Felt something strange during your last breast examination? Don't panic — though scary, lumps in the breast aren't always as serious as they seem, and they don't always spell cancer. While it's very important to get them to biopsy a breast lump to determine whether it's cancerous. But even if a biopsy is deemed necessary, the good news is that more than 80 percent of biopsies turn out not to be breast cancer. Most breast lumps will disappear after menopause, since they are the result of hormonal fluctuations. However, whether you're pre- or postmenopausal, regular breast self-examinations and exams at your doctor's office are important parts of keeping yourself healthy.
Here are key things to remember when performing a self breast exam:
First, stand before your mirror and visually exam your breasts for signs of irregularities Are the breasts similar in shape and proportion? Is there any discoloration of the nipples or any oddity in size? For example, are one of the nipples inverted instead of out? While some irregularity is normal, including a slight difference in size of the breasts, anything out of the normal could be a sign of concern. You should also make sure there is no fluid or unusual liquid coming from your nipples. It’s important to do this regularly so that you have a litmus with which to compare your breasts to in the future.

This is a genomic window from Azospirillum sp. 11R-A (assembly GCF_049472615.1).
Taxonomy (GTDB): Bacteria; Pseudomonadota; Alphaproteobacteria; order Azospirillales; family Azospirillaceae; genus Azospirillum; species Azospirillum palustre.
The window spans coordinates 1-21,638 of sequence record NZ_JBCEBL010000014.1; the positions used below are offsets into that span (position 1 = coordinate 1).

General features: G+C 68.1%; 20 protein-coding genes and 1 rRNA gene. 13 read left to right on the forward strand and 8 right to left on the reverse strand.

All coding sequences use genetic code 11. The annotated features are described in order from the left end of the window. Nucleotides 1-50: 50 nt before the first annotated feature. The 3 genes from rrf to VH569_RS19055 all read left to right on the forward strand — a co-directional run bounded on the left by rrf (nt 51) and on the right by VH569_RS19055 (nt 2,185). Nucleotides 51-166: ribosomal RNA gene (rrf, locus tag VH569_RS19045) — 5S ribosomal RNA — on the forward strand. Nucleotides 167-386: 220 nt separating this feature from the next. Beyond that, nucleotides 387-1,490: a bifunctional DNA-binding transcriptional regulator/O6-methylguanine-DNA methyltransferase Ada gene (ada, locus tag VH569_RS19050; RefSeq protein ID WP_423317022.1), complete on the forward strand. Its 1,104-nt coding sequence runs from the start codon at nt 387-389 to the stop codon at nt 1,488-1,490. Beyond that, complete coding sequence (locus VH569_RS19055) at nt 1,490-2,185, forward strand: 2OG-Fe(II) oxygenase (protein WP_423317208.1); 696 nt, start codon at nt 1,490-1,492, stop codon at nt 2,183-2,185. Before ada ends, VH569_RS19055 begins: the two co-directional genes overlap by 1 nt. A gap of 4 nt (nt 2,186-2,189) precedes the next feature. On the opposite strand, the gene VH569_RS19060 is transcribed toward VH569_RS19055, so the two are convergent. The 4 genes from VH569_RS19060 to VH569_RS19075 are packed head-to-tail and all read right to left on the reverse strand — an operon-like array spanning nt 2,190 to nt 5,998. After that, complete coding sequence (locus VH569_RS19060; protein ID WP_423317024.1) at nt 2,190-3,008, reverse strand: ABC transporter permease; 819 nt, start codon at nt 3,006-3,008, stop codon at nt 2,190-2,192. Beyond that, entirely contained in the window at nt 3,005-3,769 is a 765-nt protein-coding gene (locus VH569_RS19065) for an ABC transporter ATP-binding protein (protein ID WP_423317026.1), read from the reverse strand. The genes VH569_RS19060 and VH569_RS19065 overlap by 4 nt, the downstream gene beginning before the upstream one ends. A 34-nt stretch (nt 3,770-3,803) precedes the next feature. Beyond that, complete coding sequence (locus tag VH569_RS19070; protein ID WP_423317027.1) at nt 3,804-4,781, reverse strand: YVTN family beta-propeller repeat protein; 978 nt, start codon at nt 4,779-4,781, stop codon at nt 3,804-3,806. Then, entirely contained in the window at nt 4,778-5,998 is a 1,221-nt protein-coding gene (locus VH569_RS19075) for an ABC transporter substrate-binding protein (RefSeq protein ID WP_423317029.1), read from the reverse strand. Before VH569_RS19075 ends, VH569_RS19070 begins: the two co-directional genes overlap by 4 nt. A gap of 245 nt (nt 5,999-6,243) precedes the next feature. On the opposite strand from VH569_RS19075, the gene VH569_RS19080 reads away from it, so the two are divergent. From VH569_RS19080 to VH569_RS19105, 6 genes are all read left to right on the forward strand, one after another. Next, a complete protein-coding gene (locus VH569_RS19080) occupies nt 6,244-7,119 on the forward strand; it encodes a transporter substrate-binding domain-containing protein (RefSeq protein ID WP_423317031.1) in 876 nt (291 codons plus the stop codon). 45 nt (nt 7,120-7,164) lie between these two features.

Second, lay flat on your back and firmly move your fingers around your breasts. Use the tips of two or three fingers and make slow, firm motions. Make small circular motions and move from your nipples to outside the whole breast region, including under your armpits and up towards your collarbone. Alternate from light strokes to deeper strokes where you can feel the ribcage underneath your skin.
Third, make sure to perform this self breast exam on a monthly basis. Many women find that it is easiest to perform while either standing or laying down, so consider performing it in the shower or right when you get out of the shower when the skin is damp and more supple. Keep track of your menstrual cycle as well, because ovulation can impact the shape and size of the breasts. Most importantly, make sure to talk to your doctor about whatever abnormal changes you might see or concerns you might have. It’s always better to be safe rather than sorry.